I spend a lot of time in “pause”.
Stuff happens. And at times, it feels like it needs an immediate reaction. More often than not, it doesn’t. Not only does it not need an immediate reaction, sometimes, most of the time a pause allows a reaction to turn into something more positive and more powerful: A response.
I can’t tell you how often things come up and the temptation is to launch into a retort, a judgment, an immediate kickback. We live in a world of instant. Social media is instant. We can order things in an instant. News seems to be in a constant spiral of instant. We careen from what seems to be crisis to crisis. Anxiety runs rampant. Sometimes the flow of news and information and need for an instant response feels like a storm tide: Irresistible.
No wonder the use of antacids has grown at an average of more than 6% a year for decades. The need to react, to deal, to handle this constant need to react and get it right is a recipe for stress. We weren’t wired for it.
Here’s what I have learned. Instant-acting is almost always a recipe for getting it wrong.
I never, ever get the full story on anything the first time or two I am confronted with an issue. It does not matter whether I am dealing with coaching clients, things in the news cycle, my pastorate, or corporate situations, if I were to react to my first impression, to the first version of the stories I hear, the first rush of news and crisis, I would almost always get the reaction wrong, because over the next few days or appointments, or discussions, the whole story slowly emerges.
And that whole story is always more multilayered, more nuanced, more complicated than if first seems. It is to the point that when people ask me what I think about anything: News, local gossip, the latest personal crisis, the personal or business situation that suddenly is a crisis, my response is generally “I don’t know enough.”
“Think slow. Act fast.” has become my motto.
I use the same way of dealing with things in my planning, whether I am helping a client start a new business, plan a new marketing campaign, or deal with a pesky problem. Think. Listen. Probe. Listen some more. Get as many viewpoints as possible. Ponder. Wait.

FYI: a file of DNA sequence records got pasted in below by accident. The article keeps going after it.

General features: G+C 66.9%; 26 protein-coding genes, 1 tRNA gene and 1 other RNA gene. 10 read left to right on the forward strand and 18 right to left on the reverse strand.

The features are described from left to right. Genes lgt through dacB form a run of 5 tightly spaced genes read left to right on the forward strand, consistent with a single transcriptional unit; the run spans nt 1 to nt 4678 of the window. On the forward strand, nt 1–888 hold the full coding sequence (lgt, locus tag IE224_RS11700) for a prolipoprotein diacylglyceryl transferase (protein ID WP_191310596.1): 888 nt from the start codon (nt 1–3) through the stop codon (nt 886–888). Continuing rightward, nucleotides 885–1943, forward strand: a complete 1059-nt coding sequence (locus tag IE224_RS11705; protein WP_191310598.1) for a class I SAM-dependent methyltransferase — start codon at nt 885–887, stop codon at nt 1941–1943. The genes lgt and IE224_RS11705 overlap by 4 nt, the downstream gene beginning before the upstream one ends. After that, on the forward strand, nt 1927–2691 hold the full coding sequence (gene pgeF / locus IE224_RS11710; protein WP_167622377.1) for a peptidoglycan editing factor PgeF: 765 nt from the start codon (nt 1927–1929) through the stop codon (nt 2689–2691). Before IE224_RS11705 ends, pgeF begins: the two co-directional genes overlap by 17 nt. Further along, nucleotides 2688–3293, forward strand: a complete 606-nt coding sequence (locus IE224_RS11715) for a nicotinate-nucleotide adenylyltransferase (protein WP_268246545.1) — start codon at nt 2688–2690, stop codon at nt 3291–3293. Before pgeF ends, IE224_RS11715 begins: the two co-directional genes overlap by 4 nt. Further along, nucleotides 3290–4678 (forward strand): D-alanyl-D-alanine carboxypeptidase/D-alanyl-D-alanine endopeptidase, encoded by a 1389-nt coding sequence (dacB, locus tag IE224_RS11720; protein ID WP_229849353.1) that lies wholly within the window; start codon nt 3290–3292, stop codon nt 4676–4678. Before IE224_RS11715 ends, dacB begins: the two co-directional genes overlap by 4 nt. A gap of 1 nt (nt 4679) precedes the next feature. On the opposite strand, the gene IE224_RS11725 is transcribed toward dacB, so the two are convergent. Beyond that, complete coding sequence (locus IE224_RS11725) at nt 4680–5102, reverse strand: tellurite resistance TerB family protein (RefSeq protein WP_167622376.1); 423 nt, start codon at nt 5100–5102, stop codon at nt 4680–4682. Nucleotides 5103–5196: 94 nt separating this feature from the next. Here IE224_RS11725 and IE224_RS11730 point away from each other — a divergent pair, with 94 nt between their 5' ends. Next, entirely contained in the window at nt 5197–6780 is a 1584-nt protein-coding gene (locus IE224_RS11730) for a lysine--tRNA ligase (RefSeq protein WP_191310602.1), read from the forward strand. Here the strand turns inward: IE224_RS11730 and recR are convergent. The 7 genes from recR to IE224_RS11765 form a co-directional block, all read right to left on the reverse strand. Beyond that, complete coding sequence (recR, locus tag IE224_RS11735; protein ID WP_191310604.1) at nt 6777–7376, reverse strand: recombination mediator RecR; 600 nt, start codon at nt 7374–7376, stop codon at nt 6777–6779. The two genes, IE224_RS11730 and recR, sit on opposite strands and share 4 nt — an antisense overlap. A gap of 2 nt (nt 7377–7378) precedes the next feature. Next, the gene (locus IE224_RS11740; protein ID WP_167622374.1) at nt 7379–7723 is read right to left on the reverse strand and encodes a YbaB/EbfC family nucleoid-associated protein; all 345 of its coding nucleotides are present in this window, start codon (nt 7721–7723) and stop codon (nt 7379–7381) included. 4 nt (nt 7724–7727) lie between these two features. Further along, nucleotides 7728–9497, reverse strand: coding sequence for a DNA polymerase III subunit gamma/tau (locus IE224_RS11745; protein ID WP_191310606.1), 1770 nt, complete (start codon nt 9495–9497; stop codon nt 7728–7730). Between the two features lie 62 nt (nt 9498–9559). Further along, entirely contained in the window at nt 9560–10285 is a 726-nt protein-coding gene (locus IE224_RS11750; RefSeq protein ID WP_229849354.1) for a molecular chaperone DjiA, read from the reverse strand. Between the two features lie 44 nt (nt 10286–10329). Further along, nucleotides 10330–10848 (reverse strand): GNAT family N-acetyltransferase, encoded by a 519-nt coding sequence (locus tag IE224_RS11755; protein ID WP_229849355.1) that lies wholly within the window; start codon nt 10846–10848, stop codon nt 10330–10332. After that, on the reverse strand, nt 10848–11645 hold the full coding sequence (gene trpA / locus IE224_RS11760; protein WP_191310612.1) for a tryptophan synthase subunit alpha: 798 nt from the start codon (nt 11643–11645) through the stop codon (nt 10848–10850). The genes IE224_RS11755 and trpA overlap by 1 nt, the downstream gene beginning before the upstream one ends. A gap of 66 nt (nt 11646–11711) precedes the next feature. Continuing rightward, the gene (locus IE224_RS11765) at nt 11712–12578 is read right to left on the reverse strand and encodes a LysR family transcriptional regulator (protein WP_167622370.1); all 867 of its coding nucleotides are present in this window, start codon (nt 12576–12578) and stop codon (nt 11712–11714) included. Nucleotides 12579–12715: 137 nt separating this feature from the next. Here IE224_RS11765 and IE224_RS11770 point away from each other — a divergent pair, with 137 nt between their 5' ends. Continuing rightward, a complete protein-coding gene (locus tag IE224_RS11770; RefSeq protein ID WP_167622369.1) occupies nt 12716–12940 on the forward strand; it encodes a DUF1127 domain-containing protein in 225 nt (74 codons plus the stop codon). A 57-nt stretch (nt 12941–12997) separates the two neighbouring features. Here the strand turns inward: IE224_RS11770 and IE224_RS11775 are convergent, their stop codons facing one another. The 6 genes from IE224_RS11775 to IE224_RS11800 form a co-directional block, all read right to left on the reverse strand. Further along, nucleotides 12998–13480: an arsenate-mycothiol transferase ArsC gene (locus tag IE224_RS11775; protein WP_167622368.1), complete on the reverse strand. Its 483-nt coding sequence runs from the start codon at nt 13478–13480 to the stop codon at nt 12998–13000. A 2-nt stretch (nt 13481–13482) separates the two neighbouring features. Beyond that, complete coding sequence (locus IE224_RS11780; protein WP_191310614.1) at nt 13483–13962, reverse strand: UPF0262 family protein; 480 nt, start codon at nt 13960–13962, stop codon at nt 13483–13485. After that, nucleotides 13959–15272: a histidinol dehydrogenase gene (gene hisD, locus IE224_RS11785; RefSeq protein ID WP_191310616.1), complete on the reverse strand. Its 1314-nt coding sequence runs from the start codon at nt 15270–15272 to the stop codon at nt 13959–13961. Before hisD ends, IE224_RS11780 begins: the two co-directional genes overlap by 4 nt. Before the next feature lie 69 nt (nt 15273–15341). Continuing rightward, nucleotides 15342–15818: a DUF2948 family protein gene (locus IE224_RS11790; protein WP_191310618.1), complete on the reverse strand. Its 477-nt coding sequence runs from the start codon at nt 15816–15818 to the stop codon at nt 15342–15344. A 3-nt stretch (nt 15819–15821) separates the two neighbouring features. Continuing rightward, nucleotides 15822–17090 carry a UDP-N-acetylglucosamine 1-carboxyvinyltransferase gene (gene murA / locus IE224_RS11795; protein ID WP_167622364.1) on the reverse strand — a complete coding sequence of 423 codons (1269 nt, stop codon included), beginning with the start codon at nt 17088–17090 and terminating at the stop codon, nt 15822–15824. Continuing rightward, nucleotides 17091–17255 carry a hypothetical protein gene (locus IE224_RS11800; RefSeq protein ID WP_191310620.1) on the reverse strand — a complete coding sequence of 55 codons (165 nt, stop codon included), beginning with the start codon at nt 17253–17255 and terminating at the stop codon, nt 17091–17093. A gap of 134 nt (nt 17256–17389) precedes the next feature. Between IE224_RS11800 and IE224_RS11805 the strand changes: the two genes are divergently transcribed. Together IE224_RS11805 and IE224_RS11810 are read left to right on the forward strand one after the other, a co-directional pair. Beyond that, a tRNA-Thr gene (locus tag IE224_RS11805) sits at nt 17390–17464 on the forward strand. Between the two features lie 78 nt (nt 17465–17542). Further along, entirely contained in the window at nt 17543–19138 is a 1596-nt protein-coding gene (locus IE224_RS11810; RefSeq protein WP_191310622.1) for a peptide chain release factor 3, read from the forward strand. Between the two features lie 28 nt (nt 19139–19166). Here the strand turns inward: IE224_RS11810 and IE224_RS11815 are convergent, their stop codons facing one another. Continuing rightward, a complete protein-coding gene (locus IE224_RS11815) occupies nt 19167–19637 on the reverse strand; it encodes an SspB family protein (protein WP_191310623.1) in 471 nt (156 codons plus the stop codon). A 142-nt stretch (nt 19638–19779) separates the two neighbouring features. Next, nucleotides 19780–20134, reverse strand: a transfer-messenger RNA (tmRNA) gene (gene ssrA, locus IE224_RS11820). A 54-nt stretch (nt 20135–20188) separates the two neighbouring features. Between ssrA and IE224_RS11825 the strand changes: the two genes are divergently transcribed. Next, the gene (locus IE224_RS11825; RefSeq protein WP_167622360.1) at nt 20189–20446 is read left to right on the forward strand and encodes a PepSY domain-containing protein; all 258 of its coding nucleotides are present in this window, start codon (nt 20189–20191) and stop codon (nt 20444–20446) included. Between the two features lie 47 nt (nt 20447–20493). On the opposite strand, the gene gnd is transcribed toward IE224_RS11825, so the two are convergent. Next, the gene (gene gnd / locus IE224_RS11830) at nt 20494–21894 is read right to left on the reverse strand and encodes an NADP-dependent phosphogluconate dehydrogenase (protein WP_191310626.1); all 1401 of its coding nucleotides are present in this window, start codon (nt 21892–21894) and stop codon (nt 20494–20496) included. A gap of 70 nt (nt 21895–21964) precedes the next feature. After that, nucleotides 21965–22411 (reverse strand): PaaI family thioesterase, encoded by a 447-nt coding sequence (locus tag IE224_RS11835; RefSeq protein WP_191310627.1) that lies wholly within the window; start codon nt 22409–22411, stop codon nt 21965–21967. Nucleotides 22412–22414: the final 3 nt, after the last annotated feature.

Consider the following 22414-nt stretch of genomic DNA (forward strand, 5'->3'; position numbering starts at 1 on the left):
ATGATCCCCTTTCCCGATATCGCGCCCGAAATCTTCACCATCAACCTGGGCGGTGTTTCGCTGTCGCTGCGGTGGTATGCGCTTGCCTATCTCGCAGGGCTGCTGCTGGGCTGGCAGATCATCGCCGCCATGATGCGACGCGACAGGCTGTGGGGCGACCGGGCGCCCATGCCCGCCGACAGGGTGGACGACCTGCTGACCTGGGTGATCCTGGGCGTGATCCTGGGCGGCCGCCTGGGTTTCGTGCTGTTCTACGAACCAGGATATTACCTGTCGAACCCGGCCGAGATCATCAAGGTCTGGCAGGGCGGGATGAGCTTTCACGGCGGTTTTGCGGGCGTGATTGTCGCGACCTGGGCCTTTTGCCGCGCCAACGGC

It can be frustrating. We humans have the whole fight or flight thing ingrained in our DNA. It is the natural reaction and going slow. Taking time. Waiting – that’s hard. It’s frustrating. We want action and we want it now.
The problem is, doing it NOW, without a pause, without time to get it right, often means we don’t get it right. We substitute action for the chance to find the best action. Sometimes, in our need to spout and do immediately, we actually make it worse.
At least that’s this old man’s experience.
Here’s what I have learned, and it does not matter if it is a corporate restructuring, a new business or division, or a personal growth plan or crisis: If I react, move to action and judgement immediately, or if I think slow and act fast, it ends up taking about the same amount of time to accomplish whatever it is I am trying to accomplish.
The reason is this. Acting immediately feels like action and movement and in the moment is satisfying. But inevitably, because it has not been thought out, because we don’t have enough information, because we don’t fully see the layers and potential ripples, we end up having to redo. We end up fixing the new problems our instant fix has created. It’s terribly frustrating and often costs us money and time and a huge amount of frustrations. A pretty high percentage of the time, in the long run, it causes flat out failure.
But if we plan, think, learn, take our time to learn before we do, it takes the same amount of time as the “instant action” does overall, but it is a more direct, less error-prone, less costly, less harming, less frustrating path. When the problem/issue/goal is reached, everyone feels better about it. It builds relationship rather than harms relationship.
But waiting does not come easy. It does not feel like progress. It’s is not natural to most of us. Particularly in this instant world we live in.
We see it in politics, business and personal relationships. Instant is rarely the most effective way, long term.
Slow down. Pause. Take a deep breath. Count to ten. Wait a bit. Think more. Let the feeling that makes you want to scream wash over you. Resist the need to spout. You’ll be better for it. You will accomplish what you want to accomplish and do it better. You will build better relationships in business and life.
And you and the people around you will need less antacids.
Be well. Travel wisely,